Give Lt. Gen. Robert Brown a room full of young Army officers eager to learn from a three-star general, and the Joint Base Lewis-McChord commander might just bring up all the times he thinks he’s failed in uniform.
He says he wants a younger generation of leaders to understand that success has far more to do with rebounding from setbacks than it does with keeping a spotless service record.
“I give them straight-out examples. I’m sure they all walk out of there saying ‘Holy smokes, he’s a three-star general; I bet I can be a four-star, no problem,’” said Brown, the departing commander of Lewis-McChord’s I Corps.
Brown, 54, is taking his lessons in leadership to a new assignment this week, commanding the Combined Arms Center at Fort Leavenworth, Kan. He will manage programs grooming mid-level officers and soldiers moving into command positions.
It’s a good fit for an Army commander who swaps leadership tips with Seahawks coach Pete Carroll and famed Duke University hoops coach Mike Kryzewski from time to time.
Brown previously served at Fort Lewis as commander of the 1st Brigade, 25th Infantry Division, which he led in northern Iraq in 2004-05. The Stryker brigade lost 44 soldiers but also saw high points such as overseeing Iraqi elections.
He came back to Lewis-McChord nearly 20 months ago to lead I Corps as it turned from the wars in Iraq and Afghanistan back to its traditional role partnering with allies on the Pacific Rim.
That shift allowed Brown to be more visible in the Puget Sound region than his recent predecessors, making time for functions at the University of Washington Tacoma, the Museum of Glass, Microsoft, Starbucks, Amazon and the Seahawks.
“As an Army we’ve got to do a better job of reaching out to society,” he said. “We’re becoming too separate from society, to be quite honest, and folks don’t understand what we do.”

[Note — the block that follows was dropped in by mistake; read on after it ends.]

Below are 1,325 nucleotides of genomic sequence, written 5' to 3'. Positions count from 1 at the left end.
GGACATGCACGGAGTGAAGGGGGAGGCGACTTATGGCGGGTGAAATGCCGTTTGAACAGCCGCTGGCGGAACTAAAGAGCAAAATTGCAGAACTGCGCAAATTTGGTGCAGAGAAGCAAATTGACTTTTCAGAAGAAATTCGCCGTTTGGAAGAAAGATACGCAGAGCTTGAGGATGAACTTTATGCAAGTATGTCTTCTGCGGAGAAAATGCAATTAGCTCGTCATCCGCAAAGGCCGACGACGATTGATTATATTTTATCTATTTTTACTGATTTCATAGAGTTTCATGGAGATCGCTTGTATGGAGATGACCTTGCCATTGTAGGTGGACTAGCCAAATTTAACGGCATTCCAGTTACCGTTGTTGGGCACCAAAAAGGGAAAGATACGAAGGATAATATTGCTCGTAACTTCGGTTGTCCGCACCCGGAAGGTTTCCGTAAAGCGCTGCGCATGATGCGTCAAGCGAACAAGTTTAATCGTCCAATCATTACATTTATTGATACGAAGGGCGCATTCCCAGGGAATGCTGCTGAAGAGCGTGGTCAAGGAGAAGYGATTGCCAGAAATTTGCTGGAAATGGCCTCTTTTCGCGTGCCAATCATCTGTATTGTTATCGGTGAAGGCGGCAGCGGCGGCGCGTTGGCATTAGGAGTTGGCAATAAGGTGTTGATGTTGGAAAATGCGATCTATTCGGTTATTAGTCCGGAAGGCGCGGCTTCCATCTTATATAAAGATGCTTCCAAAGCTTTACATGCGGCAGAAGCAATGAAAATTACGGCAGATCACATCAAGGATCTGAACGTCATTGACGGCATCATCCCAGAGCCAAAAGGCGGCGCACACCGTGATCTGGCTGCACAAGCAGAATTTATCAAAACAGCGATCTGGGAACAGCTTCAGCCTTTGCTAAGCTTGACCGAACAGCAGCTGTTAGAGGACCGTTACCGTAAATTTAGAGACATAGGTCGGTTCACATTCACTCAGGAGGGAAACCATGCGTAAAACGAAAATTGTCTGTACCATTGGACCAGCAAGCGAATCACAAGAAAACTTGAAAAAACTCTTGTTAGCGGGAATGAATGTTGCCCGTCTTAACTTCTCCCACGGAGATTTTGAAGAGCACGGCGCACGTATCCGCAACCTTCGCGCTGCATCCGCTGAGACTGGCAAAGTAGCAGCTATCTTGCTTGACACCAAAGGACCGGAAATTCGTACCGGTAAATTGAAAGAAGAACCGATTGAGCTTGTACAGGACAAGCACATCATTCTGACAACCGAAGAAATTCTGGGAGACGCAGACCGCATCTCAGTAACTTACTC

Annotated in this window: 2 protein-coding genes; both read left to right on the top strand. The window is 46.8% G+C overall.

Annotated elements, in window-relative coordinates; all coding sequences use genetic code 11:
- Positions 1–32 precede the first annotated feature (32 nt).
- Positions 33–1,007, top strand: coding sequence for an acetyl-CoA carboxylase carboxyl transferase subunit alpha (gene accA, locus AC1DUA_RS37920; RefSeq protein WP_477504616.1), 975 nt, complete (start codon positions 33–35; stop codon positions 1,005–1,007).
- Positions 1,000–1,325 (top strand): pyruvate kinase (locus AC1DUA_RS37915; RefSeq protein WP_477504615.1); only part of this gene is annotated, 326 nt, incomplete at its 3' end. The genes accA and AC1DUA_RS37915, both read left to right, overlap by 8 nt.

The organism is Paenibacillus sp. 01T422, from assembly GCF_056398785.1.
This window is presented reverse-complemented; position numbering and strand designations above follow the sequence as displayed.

He recently looked back at his time as I Corps commander in an interview with The News Tribune.
Q: The I Corps in the past year had significant exercises in Australia, Japan and South Korea. What surprised you about those events?
A: We’ve done three exercises in six months that are major, major exercises. What surprised me was the amazing agility of the corps staff and how every generation in the Army, from private to general, has learned the importance of cooperation and collaboration. We’re never going to do anything alone ever again.
Q: You have two Stryker brigades carrying out large-scale exercises this month in Yakima and in California. Neither is going to Afghanistan. Have the federal budget cuts known as sequestration really impacted your ability to do business?
A: It has. Let’s say there are 12 brigades here. For 12 years, they were at the highest level of readiness, prepared for anything. Now we only have three of those. All the others are at the lowest level of readiness.
The bigger impact of sequestration was it just doesn’t allow you flexibility.
If as a commander they were able to say, ‘Here’s how much money you’ve got and figure it out, commander.’ OK, that would be one thing.
But it takes money from pools you can’t control. It’s like having a checkbook you have to balance, but 20 people are writing the checks, and you don’t know for how much and you don’t know how much you have in the account. Good luck balancing it.
Q: What are you trying to show on your visits to businesses and colleges in the Puget Sound area?
A: By reaching out to business, academia, sports teams, we’re educating them on the Army. We’re helping them see the value of hiring a veteran. At the same time, we’re educating them on what we’ve done as an Army. We have incredible, agile and adaptive leaders. Their lives depend on coming up with creative solutions to complex problems, and that can help any business.